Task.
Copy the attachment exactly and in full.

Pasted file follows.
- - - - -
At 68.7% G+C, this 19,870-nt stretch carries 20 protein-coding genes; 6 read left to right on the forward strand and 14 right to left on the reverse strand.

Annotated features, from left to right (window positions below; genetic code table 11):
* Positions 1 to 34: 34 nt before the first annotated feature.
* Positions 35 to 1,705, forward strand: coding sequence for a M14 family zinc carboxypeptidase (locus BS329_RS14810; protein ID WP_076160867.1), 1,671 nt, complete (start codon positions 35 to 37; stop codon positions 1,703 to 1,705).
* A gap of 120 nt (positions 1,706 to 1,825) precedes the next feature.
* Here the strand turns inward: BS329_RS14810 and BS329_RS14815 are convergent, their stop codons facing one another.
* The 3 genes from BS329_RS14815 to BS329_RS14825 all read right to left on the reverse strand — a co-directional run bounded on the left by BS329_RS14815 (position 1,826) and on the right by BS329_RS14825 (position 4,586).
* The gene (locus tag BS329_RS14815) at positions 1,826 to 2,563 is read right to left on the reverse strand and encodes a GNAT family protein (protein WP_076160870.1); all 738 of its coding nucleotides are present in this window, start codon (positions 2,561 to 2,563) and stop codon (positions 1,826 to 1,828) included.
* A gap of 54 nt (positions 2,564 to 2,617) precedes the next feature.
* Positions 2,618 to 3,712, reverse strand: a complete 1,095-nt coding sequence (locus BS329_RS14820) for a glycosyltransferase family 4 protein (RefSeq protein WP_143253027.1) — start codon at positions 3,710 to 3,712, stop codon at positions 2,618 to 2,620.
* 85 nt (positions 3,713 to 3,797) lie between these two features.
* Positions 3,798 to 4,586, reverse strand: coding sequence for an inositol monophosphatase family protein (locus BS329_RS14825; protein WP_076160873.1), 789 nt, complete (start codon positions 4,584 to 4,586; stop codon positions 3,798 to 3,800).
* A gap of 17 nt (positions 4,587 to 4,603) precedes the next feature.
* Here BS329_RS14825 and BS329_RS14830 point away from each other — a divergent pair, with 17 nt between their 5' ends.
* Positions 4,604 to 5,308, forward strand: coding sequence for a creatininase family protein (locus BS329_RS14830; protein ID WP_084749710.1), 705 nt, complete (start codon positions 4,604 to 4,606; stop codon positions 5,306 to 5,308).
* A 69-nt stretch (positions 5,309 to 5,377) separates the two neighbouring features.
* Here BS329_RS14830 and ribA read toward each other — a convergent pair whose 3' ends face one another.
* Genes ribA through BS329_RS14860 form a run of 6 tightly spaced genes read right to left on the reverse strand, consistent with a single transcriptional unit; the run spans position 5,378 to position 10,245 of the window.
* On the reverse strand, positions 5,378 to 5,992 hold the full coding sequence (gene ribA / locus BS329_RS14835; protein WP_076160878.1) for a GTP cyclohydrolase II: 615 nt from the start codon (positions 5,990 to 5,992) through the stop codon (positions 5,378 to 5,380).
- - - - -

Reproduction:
At 68.7% G+C, this 19,870-nt stretch carries 20 protein-coding genes; 6 read left to right on the forward strand and 14 right to left on the reverse strand.

Annotated features, from left to right (window positions below; genetic code table 11):
* Positions 1 to 34: 34 nt before the first annotated feature.
* Positions 35 to 1,705, forward strand: coding sequence for a M14 family zinc carboxypeptidase (locus BS329_RS14810; protein ID WP_076160867.1), 1,671 nt, complete (start codon positions 35 to 37; stop codon positions 1,703 to 1,705).
* A gap of 120 nt (positions 1,706 to 1,825) precedes the next feature.
* Here the strand turns inward: BS329_RS14810 and BS329_RS14815 are convergent, their stop codons facing one another.
* The 3 genes from BS329_RS14815 to BS329_RS14825 all read right to left on the reverse strand — a co-directional run bounded on the left by BS329_RS14815 (position 1,826) and on the right by BS329_RS14825 (position 4,586).
* The gene (locus tag BS329_RS14815) at positions 1,826 to 2,563 is read right to left on the reverse strand and encodes a GNAT family protein (protein WP_076160870.1); all 738 of its coding nucleotides are present in this window, start codon (positions 2,561 to 2,563) and stop codon (positions 1,826 to 1,828) included.
* A gap of 54 nt (positions 2,564 to 2,617) precedes the next feature.
* Positions 2,618 to 3,712, reverse strand: a complete 1,095-nt coding sequence (locus BS329_RS14820) for a glycosyltransferase family 4 protein (RefSeq protein WP_143253027.1) — start codon at positions 3,710 to 3,712, stop codon at positions 2,618 to 2,620.
* 85 nt (positions 3,713 to 3,797) lie between these two features.
* Positions 3,798 to 4,586, reverse strand: coding sequence for an inositol monophosphatase family protein (locus BS329_RS14825; protein WP_076160873.1), 789 nt, complete (start codon positions 4,584 to 4,586; stop codon positions 3,798 to 3,800).
* A gap of 17 nt (positions 4,587 to 4,603) precedes the next feature.
* Here BS329_RS14825 and BS329_RS14830 point away from each other — a divergent pair, with 17 nt between their 5' ends.
* Positions 4,604 to 5,308, forward strand: coding sequence for a creatininase family protein (locus BS329_RS14830; protein ID WP_084749710.1), 705 nt, complete (start codon positions 4,604 to 4,606; stop codon positions 5,306 to 5,308).
* A 69-nt stretch (positions 5,309 to 5,377) separates the two neighbouring features.
* Here BS329_RS14830 and ribA read toward each other — a convergent pair whose 3' ends face one another.
* Genes ribA through BS329_RS14860 form a run of 6 tightly spaced genes read right to left on the reverse strand, consistent with a single transcriptional unit; the run spans position 5,378 to position 10,245 of the window.
* On the reverse strand, positions 5,378 to 5,992 hold the full coding sequence (gene ribA / locus BS329_RS14835; protein WP_076160878.1) for a GTP cyclohydrolase II: 615 nt from the start codon (positions 5,990 to 5,992) through the stop codon (positions 5,378 to 5,380).